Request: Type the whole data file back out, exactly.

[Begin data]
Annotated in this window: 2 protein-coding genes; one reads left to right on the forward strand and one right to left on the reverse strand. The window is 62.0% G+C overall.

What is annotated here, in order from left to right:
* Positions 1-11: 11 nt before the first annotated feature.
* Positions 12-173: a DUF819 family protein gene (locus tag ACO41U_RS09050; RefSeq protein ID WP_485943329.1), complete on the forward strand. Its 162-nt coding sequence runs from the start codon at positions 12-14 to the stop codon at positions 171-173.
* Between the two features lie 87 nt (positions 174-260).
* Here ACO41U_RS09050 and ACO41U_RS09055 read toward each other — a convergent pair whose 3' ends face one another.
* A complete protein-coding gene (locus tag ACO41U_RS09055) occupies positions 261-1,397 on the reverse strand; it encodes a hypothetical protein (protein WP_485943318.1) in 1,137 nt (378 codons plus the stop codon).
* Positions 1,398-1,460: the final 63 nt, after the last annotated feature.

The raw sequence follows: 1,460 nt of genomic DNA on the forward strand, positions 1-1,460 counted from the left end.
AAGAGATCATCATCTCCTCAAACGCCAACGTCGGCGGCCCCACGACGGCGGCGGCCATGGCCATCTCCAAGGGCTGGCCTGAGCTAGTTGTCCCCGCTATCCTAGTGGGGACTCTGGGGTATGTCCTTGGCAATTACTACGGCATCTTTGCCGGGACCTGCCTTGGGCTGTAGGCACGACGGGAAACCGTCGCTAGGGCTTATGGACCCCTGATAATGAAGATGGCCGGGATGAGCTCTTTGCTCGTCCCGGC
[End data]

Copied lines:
Annotated in this window: 2 protein-coding genes; one reads left to right on the forward strand and one right to left on the reverse strand. The window is 62.0% G+C overall.

What is annotated here, in order from left to right:
* Positions 1-11: 11 nt before the first annotated feature.
* Positions 12-173: a DUF819 family protein gene (locus tag ACO41U_RS09050; RefSeq protein ID WP_485943329.1), complete on the forward strand. Its 162-nt coding sequence runs from the start codon at positions 12-14 to the stop codon at positions 171-173.
* Between the two features lie 87 nt (positions 174-260).
* Here ACO41U_RS09050 and ACO41U_RS09055 read toward each other — a convergent pair whose 3' ends face one another.
* A complete protein-coding gene (locus tag ACO41U_RS09055) occupies positions 261-1,397 on the reverse strand; it encodes a hypothetical protein (protein WP_485943318.1) in 1,137 nt (378 codons plus the stop codon).
* Positions 1,398-1,460: the final 63 nt, after the last annotated feature.

The raw sequence follows: 1,460 nt of genomic DNA on the forward strand, positions 1-1,460 counted from the left end.
AAGAGATCATCATCTCCTCAAACGCCAACGTCGGCGGCCCCACGACGGCGGCGGCCATGGCCATCTCCAAGGGCTGGCCTGAGCTAGTTGTCCCCGCTATCCTAGTGGGGACTCTGGGGTATGTCCTTGGCAATTACTACGGCATCTTTGCCGGGACCTGCCTTGGGCTGTAGGCACGACGGGAAACCGTCGCTAGGGCTTATGGACCCCTGATAATGAAGATGGCCGGGATGAGCTCTTTGCTCGTCCCGGC